Shop now Shop now Shop now Shop All Amazon Fashion Up to 70% off Fashion Cloud Drive Photos Shop now Shop Amazon Fire TV Shop now Shop Fire HD 6 Learn More Shop now Shop now Shop now

Customer Reviews

15
3.1 out of 5 stars
Lucky Break
Format: PaperbackChange
Price:£7.99+Free shipping with Amazon Prime
Your rating(Clear)Rate this item


There was a problem filtering reviews right now. Please try again later.

1 of 1 people found the following review helpful
on 18 July 2011
First of all let me say that I throughly enjoyed this book, but I would have liked to have read the orginal more cynical draft which Freud produced before showing it to her husband the successful British actor David Morrissey. Apparently she said on BBC news that when she showed him one of her earlier drafts to him he said "You've forgotten to say it's the best job in the world." After which she rewrote it. Yes the acting profession must be one of the best jobs in the world if you are successful, but many people suffer hardship, insecurity, jealousy, depression etc. Freud attempted to cover this in her book, but maybe if she had included some of her own experiences as a struggling actor rather than been influenced by the successes of others it mightn't have been such a light read! Also I would have liked the book to include the experiences of an actor from a working class background in what is basically a middle class profession! Perhaps those looking for a more cynical read should look at Barbara Ewing's The Actresses. Saying all this I would recommend Lucky Break, but there is always room for improvement.
11 commentWas this review helpful to you?YesNoSending feedback...
Thank you for your feedback.
Sorry, we failed to record your vote. Please try again
Report abuse
1 of 1 people found the following review helpful
on 4 September 2011
I really enjoyed this book, although having read the comment that Esther Freud originally wrote a harsher, more cynical version, I concur with the wish that she'd stuck to it! Yes, acting is the best profession on the world, but only for a charmed minority, I suspect. She's very good on how vile Los Angeles is (or can be!), but I'd have liked more about the student years of her characters. I like Esther Freud's work a lot, but I'd suggest anyone coming new to her work should start with 'Hideous Kinky' to get a taste of her at her absolute best.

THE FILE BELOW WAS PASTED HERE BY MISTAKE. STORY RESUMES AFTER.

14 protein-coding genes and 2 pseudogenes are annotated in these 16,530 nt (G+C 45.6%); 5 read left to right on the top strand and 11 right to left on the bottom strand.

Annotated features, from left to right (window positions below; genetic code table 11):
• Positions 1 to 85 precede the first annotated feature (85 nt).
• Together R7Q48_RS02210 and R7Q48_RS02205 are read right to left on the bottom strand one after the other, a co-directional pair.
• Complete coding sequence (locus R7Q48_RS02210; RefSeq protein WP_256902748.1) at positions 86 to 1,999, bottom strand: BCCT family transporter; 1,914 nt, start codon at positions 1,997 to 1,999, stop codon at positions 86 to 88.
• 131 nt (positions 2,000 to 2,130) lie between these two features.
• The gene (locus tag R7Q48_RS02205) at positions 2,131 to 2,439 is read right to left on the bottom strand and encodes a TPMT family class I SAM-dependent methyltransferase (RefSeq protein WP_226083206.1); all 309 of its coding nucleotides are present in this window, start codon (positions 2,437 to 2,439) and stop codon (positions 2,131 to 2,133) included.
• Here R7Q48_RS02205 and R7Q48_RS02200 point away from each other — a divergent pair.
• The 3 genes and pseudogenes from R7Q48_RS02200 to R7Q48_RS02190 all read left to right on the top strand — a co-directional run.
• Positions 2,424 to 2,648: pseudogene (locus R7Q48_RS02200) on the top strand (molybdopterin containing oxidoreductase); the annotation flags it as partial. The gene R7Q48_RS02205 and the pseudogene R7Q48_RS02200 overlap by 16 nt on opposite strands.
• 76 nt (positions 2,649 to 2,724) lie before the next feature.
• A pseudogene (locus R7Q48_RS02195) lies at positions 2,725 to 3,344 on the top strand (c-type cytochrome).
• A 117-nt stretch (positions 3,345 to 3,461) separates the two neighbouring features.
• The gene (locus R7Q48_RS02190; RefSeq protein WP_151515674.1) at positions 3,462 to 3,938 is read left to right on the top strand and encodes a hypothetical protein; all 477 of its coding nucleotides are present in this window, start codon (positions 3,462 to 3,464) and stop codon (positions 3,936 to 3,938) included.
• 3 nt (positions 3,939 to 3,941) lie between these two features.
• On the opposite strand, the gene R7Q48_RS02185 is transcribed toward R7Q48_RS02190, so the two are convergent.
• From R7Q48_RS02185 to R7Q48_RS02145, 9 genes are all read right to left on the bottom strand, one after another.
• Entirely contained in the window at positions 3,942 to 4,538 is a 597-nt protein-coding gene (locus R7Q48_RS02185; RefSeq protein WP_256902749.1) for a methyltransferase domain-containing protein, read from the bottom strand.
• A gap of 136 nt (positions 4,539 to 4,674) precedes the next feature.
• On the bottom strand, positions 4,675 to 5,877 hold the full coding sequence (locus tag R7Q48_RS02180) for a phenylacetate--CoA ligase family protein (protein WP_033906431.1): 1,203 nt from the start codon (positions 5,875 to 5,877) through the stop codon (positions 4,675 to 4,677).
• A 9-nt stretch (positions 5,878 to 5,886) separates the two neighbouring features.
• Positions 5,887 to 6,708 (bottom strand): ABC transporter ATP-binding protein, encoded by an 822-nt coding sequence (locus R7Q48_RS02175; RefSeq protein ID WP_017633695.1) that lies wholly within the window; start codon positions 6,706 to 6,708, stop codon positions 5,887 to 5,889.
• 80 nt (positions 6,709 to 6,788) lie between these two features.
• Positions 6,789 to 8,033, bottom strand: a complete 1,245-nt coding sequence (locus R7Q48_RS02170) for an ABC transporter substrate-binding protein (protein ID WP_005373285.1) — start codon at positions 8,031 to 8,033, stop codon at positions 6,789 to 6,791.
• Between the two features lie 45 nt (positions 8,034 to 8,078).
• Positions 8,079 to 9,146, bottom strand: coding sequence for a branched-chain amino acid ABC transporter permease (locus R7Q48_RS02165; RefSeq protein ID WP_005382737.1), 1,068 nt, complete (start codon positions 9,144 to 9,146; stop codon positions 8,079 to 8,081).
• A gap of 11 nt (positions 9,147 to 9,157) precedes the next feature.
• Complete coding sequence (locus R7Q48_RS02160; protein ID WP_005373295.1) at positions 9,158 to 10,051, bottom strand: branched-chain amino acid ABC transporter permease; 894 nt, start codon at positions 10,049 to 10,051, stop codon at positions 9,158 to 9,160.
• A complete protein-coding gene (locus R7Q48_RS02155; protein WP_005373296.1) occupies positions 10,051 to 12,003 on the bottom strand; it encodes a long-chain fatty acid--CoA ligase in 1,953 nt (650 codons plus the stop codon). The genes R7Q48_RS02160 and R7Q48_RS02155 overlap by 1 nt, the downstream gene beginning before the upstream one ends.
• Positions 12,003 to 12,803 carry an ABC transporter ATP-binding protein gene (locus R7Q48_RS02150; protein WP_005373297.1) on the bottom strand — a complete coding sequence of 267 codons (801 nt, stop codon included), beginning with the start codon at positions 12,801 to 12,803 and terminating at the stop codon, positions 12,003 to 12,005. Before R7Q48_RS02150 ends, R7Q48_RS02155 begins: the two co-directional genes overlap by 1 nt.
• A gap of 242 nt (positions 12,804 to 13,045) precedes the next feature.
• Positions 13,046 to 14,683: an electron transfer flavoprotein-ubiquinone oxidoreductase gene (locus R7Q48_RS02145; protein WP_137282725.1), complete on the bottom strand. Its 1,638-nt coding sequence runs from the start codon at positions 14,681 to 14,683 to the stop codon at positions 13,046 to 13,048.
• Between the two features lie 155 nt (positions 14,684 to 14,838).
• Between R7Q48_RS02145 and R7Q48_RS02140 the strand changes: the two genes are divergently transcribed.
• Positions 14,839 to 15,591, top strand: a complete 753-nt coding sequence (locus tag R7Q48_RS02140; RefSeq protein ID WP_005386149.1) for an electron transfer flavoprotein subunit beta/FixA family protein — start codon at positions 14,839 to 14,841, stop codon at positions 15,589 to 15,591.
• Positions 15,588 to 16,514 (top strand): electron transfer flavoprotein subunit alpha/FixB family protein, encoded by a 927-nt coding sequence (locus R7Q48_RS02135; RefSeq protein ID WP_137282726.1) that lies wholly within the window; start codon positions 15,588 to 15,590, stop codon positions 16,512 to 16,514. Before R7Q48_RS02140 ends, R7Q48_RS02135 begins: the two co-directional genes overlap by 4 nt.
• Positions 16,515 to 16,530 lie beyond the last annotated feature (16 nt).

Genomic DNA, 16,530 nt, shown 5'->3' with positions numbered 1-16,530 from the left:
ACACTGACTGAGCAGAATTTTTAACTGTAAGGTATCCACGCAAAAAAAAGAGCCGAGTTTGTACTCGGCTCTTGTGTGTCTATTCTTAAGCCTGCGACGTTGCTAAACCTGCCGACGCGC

0CommentWas this review helpful to you?YesNoSending feedback...
Thank you for your feedback.
Sorry, we failed to record your vote. Please try again
Report abuse
6 of 7 people found the following review helpful
As an actor in training myself, I found it enjoyable to read because it was like reading about people I actually know. Freud captures the actor's struggle in a clever, funny and sensitive way. I will recommend it to my mother because I think she still thinks all we do is sit around reading plays to each all day, acomplishing nothing. I've been waiting for this kind of book to surface!
0CommentWas this review helpful to you?YesNoSending feedback...
Thank you for your feedback.
Sorry, we failed to record your vote. Please try again
Report abuse
on 13 October 2013
Lucky break charts episodes from the interlinked lives of a bunch of aspiring actors who meet at drama school and remain loosely in touch for over a decade after.

As she's been to drama school herself and is married to an actor, Freud has no shortage of material, and the book is rich in absurd details of both the successes and the frustrations of struggling young thespians, ranging from penguins and pantomimes through to staged conversation with members of the royal family.

The large cast and the episodic nature of the narrative requires quite a bit of attention from the reader. Sometimes I felt like I had to keep track of somebody else's facebook friends, but as the characters mature and their paths diverge, it becomes easier to remember who's who. Also, it may help to read the book a bit more swiftly than I did.

It all sorts itself out by the end though, and I felt rewarded for staying the course. I'm almost tempted to start over again, now that I know who's who. The other perk of reading this is that as a freelance writer I suddenly feel I have an amazingly sane and stable career compared to what these poor souls have to deal with.
0CommentWas this review helpful to you?YesNoSending feedback...
Thank you for your feedback.
Sorry, we failed to record your vote. Please try again
Report abuse
1 of 1 people found the following review helpful
on 25 April 2012
I read this book in 2 sittings (which is unusual for me as I am a slow reader). Not because I was so riveted that I couldn't put it down, but because I was waiting for something interesting to happen. The subsequent discussion at my book club revealed that I was not alone in this assessment and we all agreed that it lacked a certain spark or emotional interest. Not a bad book, but a bit dull.